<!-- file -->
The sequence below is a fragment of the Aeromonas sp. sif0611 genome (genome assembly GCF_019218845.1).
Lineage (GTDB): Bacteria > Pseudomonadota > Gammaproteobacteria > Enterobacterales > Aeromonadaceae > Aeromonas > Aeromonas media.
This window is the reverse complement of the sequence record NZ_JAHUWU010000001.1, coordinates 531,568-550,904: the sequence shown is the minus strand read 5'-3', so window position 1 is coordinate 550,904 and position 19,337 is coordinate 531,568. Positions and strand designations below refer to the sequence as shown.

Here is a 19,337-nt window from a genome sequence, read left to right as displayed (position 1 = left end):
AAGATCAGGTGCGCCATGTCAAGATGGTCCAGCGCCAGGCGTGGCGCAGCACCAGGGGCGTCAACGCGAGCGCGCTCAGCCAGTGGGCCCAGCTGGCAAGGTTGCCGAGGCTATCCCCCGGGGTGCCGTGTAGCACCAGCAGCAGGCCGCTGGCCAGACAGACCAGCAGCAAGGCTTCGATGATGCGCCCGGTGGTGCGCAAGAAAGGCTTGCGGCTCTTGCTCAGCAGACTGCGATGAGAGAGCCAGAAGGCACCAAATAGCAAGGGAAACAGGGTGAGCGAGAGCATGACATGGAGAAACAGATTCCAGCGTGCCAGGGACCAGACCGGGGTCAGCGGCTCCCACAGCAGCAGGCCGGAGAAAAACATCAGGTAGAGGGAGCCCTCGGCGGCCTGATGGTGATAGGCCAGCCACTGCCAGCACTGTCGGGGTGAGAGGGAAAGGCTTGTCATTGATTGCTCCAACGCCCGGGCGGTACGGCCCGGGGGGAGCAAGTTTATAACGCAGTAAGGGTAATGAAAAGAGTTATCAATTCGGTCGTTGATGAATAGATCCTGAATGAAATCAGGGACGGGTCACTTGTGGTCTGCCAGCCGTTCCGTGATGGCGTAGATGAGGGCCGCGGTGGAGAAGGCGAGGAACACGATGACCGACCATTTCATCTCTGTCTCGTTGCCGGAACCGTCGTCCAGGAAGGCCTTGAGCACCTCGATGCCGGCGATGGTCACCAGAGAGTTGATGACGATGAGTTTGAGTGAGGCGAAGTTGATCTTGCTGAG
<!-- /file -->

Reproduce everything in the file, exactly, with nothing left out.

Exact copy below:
The sequence below is a fragment of the Aeromonas sp. sif0611 genome (genome assembly GCF_019218845.1).
Lineage (GTDB): Bacteria > Pseudomonadota > Gammaproteobacteria > Enterobacterales > Aeromonadaceae > Aeromonas > Aeromonas media.
This window is the reverse complement of the sequence record NZ_JAHUWU010000001.1, coordinates 531,568-550,904: the sequence shown is the minus strand read 5'-3', so window position 1 is coordinate 550,904 and position 19,337 is coordinate 531,568. Positions and strand designations below refer to the sequence as shown.

Here is a 19,337-nt window from a genome sequence, read left to right as displayed (position 1 = left end):
AAGATCAGGTGCGCCATGTCAAGATGGTCCAGCGCCAGGCGTGGCGCAGCACCAGGGGCGTCAACGCGAGCGCGCTCAGCCAGTGGGCCCAGCTGGCAAGGTTGCCGAGGCTATCCCCCGGGGTGCCGTGTAGCACCAGCAGCAGGCCGCTGGCCAGACAGACCAGCAGCAAGGCTTCGATGATGCGCCCGGTGGTGCGCAAGAAAGGCTTGCGGCTCTTGCTCAGCAGACTGCGATGAGAGAGCCAGAAGGCACCAAATAGCAAGGGAAACAGGGTGAGCGAGAGCATGACATGGAGAAACAGATTCCAGCGTGCCAGGGACCAGACCGGGGTCAGCGGCTCCCACAGCAGCAGGCCGGAGAAAAACATCAGGTAGAGGGAGCCCTCGGCGGCCTGATGGTGATAGGCCAGCCACTGCCAGCACTGTCGGGGTGAGAGGGAAAGGCTTGTCATTGATTGCTCCAACGCCCGGGCGGTACGGCCCGGGGGGAGCAAGTTTATAACGCAGTAAGGGTAATGAAAAGAGTTATCAATTCGGTCGTTGATGAATAGATCCTGAATGAAATCAGGGACGGGTCACTTGTGGTCTGCCAGCCGTTCCGTGATGGCGTAGATGAGGGCCGCGGTGGAGAAGGCGAGGAACACGATGACCGACCATTTCATCTCTGTCTCGTTGCCGGAACCGTCGTCCAGGAAGGCCTTGAGCACCTCGATGCCGGCGATGGTCACCAGAGAGTTGATGACGATGAGTTTGAGTGAGGCGAAGTTGATCTTGCTGAG